Data literacy is an important part of the sciences, but it’s an important skill our students should master even if they aren’t going to grow up to work in a STEM field. In society at large, data is used to argue or persuade — to vote for political agendas, to enroll in this or that school, or to purchase one car over another. Data collection is an important part of many fields — bakers may keep logs of their recipes, gardeners track their plant growth, and homeowners keep an eye on their electrical bill month to month. People are constantly making conclusions from data, and the ability to understand how data are manipulated and presented is an important part of being an informed member of society.
In the past, data literacy was presented as a part of the scientific method. (Side Note: If you haven’t yet, STOP TEACHING THE SCIENTIFIC METHOD. Check out the December 2018 workshop, “Stop Teaching The Scientific Method (And What To Do Instead)” if you still need more convincing.) “Cookie cutter” lab investigations were used to introduce the method, and oftentimes these were followed by similar cookie cutter science fair projects.
As educators realized these lab investigations were doing little to help students understand and practice science as a discipline, inquiry investigations were introduced. Unfortunately, many teachers (myself included, for many years!) were not given the guidance, instruction, or tools to effectively utilize inquiry to develop science skills and understanding. Data literacy is one tool that can help make inquiry-based learning more effective.
Activities To Develop Data Literacy
What I See, What It Means:
I’ve referenced this activity again and again, but it is one of my favorite approaches to analyzing data because it’s framework can be applied to so many different situations. “What I See, What It Means” is all about helping students make observations first and then interpret those observations to make meaning from the graph, map, or table. The two step-approach guides students through the process and leads to deeper analysis. If you haven’t already, you can download this free resource by joining my email list!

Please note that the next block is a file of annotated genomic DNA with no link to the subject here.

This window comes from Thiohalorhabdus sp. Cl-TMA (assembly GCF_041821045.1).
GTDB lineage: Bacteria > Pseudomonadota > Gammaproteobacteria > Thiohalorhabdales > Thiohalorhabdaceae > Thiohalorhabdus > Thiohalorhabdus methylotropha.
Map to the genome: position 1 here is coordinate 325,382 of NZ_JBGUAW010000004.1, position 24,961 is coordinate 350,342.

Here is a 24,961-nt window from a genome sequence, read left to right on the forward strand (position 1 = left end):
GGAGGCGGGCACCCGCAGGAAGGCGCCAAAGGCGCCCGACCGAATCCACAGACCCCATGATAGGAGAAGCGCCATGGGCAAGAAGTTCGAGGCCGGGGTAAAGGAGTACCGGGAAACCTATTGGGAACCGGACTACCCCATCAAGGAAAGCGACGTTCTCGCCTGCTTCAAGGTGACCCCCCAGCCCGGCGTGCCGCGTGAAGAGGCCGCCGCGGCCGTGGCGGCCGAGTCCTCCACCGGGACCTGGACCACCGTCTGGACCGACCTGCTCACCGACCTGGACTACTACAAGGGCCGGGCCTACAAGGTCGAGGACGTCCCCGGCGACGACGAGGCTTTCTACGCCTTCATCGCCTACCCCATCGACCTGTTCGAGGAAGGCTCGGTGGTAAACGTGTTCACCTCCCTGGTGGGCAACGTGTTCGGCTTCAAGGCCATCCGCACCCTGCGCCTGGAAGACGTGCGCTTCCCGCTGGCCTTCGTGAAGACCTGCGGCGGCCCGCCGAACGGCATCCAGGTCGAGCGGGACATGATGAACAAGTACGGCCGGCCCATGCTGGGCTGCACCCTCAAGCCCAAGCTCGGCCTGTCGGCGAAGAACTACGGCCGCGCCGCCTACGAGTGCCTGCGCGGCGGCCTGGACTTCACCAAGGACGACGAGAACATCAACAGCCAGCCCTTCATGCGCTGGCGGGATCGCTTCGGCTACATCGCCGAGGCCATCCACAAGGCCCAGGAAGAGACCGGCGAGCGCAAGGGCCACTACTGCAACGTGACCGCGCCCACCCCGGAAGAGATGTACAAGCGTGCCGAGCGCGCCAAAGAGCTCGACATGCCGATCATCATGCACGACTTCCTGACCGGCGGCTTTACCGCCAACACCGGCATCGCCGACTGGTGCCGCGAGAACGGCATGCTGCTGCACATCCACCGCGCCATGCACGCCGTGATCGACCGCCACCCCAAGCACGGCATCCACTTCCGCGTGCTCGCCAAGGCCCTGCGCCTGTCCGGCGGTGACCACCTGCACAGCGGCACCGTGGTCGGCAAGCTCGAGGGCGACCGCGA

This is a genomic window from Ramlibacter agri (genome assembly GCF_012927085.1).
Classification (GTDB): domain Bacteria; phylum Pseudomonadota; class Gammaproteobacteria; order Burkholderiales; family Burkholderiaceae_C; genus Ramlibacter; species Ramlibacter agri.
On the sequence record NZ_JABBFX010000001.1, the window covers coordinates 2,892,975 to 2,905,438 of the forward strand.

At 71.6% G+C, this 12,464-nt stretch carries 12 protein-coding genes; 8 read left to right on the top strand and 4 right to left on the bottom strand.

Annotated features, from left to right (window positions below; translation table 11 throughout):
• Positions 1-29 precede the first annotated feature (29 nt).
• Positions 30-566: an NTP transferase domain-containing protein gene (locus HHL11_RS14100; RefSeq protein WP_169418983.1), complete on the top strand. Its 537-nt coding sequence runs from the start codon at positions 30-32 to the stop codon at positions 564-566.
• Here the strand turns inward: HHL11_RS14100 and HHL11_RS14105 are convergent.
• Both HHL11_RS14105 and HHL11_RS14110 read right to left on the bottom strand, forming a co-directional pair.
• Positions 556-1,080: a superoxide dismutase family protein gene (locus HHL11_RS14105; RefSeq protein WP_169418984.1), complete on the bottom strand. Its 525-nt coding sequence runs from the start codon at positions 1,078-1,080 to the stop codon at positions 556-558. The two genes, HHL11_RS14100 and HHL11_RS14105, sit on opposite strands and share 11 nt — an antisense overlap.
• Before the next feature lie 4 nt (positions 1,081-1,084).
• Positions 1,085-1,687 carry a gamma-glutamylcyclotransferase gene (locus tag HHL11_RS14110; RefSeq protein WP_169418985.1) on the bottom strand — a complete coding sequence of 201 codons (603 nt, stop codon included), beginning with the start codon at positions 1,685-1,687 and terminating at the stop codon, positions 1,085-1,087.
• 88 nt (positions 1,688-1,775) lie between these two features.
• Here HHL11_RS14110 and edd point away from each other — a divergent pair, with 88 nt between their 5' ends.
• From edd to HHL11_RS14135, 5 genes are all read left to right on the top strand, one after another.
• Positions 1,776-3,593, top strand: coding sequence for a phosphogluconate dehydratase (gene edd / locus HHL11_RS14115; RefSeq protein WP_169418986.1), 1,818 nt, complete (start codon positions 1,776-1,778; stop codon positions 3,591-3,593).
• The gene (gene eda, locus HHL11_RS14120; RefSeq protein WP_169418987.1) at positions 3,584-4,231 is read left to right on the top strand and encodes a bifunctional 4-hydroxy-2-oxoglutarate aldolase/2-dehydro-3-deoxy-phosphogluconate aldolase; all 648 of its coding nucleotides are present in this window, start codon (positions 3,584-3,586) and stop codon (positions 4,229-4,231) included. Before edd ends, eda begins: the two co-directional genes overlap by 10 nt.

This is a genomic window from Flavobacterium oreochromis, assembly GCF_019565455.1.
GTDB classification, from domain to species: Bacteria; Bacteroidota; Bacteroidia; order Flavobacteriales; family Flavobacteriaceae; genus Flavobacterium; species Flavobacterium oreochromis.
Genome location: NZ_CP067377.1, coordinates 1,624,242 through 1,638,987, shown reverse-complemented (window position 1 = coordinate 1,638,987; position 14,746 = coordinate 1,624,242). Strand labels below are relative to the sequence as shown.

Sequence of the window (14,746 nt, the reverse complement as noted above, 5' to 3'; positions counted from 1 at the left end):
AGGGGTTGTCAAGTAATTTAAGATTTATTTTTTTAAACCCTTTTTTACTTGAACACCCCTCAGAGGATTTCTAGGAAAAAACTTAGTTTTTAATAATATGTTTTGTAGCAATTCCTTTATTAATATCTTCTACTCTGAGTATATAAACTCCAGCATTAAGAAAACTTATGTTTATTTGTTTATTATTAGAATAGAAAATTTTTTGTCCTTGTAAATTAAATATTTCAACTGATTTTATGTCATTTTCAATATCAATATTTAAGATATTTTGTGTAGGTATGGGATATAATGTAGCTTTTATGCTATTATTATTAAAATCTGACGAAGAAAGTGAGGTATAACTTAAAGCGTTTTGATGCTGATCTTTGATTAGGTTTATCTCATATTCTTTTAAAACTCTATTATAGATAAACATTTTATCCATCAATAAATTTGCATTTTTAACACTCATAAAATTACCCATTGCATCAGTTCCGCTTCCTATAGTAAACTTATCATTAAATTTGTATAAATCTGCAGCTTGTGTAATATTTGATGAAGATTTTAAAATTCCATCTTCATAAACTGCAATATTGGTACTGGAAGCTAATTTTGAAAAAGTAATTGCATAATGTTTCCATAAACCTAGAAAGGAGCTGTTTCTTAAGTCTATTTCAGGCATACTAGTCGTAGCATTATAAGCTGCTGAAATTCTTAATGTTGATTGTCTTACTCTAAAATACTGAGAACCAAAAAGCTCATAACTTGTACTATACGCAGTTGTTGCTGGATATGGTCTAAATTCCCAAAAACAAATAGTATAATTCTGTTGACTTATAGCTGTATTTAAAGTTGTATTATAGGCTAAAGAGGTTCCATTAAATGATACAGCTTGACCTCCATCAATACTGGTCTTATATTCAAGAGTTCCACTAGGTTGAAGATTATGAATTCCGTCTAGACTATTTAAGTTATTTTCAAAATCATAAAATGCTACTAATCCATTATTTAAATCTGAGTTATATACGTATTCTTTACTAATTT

Data Analysis Sentence Starters
When given data (whether student-collected during an investigation or provided by the teacher), ask students to identify patterns they see in the data. To help scaffold this process, provide sentence starters. For example, “As the __________ increases, the ______ tended to…” or “In [these examples], we saw that changing _______ caused…” “I noticed a pattern in the __________. It…”
Sentence Strips: Drawing Conclusions From Data
To scaffold the process of drawing conclusions from data, provide students with statements on sentence strips that describe patterns in the data (both accurate and inaccurate statements). Discuss which statements are accurate and which are not. Ask students to use the data to prove or disprove the statement.
Comparing Visual Data
Ask students to graph data (allowing them to choose the type of graph they will use). Provide basic checklists so that their graphs contain key components (titles, axis labels, etc). Then, have students compare their graphs by conducting a gallery walk. Ask students to write two positive statements and one critique of each visual representation. Discuss which graph best represents the data (most accurately, most clearly) and best supports an accurate interpretation of the data. Identify which graphs present a skewed interpretation of the data and discuss how they could be improved. *This activity requires a degree of trust that may take time to develop in a classroom. Incorporating opportunities for students to give and receive constructive feedback in low-risk activities can help build this in your classroom environment.
Incorporate Real World Data
As I’ve already said, whenever you can, incorporate real-world data into your classroom. There are so many databases online today that track real-world data, there’s no reason you can’t find some to bring right into your classroom!